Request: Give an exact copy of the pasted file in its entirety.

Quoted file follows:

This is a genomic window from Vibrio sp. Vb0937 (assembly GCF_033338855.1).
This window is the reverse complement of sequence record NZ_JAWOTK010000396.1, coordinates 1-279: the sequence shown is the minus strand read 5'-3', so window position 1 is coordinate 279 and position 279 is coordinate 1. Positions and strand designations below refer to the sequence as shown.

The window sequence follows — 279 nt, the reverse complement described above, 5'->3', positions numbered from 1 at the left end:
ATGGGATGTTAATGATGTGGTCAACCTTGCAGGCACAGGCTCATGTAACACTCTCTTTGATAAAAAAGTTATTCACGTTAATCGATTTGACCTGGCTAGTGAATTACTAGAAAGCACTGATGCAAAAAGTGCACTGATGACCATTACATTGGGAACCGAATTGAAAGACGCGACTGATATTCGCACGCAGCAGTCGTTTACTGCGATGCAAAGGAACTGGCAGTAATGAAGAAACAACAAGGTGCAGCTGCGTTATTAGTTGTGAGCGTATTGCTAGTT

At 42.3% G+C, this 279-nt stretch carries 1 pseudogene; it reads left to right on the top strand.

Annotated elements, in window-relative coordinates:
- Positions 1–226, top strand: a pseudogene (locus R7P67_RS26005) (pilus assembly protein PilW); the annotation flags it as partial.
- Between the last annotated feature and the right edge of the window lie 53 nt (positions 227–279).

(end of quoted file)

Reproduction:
This is a genomic window from Vibrio sp. Vb0937 (assembly GCF_033338855.1).
This window is the reverse complement of sequence record NZ_JAWOTK010000396.1, coordinates 1-279: the sequence shown is the minus strand read 5'-3', so window position 1 is coordinate 279 and position 279 is coordinate 1. Positions and strand designations below refer to the sequence as shown.

The window sequence follows — 279 nt, the reverse complement described above, 5'->3', positions numbered from 1 at the left end:
ATGGGATGTTAATGATGTGGTCAACCTTGCAGGCACAGGCTCATGTAACACTCTCTTTGATAAAAAAGTTATTCACGTTAATCGATTTGACCTGGCTAGTGAATTACTAGAAAGCACTGATGCAAAAAGTGCACTGATGACCATTACATTGGGAACCGAATTGAAAGACGCGACTGATATTCGCACGCAGCAGTCGTTTACTGCGATGCAAAGGAACTGGCAGTAATGAAGAAACAACAAGGTGCAGCTGCGTTATTAGTTGTGAGCGTATTGCTAGTT

At 42.3% G+C, this 279-nt stretch carries 1 pseudogene; it reads left to right on the top strand.

Annotated elements, in window-relative coordinates:
- Positions 1–226, top strand: a pseudogene (locus R7P67_RS26005) (pilus assembly protein PilW); the annotation flags it as partial.
- Between the last annotated feature and the right edge of the window lie 53 nt (positions 227–279).